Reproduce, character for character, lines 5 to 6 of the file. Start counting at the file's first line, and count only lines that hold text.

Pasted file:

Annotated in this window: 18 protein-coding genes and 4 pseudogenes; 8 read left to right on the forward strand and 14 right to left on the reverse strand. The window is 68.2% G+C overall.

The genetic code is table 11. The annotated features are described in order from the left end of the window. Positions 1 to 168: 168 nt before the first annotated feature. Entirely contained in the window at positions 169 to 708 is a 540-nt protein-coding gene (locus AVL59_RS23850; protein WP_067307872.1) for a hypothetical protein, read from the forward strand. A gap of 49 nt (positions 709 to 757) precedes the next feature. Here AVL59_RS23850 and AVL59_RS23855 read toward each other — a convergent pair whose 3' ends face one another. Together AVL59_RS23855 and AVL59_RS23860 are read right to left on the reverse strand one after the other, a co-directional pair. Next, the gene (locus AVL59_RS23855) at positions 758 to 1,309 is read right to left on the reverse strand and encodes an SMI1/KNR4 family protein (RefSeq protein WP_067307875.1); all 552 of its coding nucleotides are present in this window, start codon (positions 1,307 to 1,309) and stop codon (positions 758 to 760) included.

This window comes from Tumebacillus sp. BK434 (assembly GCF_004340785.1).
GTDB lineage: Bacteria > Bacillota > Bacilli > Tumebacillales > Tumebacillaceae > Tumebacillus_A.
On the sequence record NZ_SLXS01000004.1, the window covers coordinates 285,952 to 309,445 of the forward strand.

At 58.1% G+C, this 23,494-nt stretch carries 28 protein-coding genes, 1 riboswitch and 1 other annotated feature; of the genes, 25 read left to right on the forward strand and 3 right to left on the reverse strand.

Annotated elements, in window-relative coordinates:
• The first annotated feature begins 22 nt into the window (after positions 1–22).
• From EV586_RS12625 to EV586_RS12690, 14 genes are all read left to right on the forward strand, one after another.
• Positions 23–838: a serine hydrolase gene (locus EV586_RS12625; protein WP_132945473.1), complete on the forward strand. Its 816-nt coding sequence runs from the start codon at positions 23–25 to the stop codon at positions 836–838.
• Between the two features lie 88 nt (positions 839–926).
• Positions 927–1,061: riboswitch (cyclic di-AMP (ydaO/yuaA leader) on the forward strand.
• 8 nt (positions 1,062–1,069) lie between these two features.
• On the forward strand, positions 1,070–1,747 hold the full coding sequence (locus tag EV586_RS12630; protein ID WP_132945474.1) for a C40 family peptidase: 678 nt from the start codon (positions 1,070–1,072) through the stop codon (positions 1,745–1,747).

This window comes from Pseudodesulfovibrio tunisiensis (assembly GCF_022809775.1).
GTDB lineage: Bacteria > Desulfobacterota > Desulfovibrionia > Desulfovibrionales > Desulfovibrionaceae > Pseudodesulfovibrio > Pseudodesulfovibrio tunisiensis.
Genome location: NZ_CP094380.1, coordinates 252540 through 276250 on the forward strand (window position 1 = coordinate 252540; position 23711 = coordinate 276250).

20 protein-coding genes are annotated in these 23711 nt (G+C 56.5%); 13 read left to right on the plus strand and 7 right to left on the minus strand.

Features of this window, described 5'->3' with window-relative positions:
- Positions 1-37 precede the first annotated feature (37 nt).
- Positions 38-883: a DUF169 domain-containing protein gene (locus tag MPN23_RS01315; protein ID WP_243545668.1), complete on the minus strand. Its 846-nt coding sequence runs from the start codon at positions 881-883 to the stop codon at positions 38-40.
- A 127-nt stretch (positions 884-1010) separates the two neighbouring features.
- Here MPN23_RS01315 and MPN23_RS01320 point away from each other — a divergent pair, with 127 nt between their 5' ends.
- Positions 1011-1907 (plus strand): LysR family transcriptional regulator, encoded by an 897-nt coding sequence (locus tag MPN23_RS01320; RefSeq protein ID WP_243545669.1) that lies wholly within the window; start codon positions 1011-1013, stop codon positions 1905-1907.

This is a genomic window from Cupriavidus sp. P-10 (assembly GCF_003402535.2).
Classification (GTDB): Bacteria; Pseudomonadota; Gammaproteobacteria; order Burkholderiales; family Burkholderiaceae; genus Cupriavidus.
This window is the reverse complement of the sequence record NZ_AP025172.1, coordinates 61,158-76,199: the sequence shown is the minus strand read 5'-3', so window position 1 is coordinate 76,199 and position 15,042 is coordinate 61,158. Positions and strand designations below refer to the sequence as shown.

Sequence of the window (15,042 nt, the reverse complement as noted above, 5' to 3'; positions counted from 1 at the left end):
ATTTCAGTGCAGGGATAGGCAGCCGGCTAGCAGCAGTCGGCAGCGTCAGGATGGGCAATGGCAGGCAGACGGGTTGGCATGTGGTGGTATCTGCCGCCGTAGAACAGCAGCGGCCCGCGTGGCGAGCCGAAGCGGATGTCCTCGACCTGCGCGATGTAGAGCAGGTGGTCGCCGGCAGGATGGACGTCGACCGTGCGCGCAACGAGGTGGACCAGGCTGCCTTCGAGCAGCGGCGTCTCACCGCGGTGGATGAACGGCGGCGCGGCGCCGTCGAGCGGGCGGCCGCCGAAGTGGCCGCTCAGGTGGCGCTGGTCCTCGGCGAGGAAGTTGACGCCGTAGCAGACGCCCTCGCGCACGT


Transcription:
On the sequence record NZ_SLXS01000004.1, the window covers coordinates 285,952 to 309,445 of the forward strand.

At 58.1% G+C, this 23,494-nt stretch carries 28 protein-coding genes, 1 riboswitch and 1 other annotated feature; of the genes, 25 read left to right on the forward strand and 3 right to left on the reverse strand.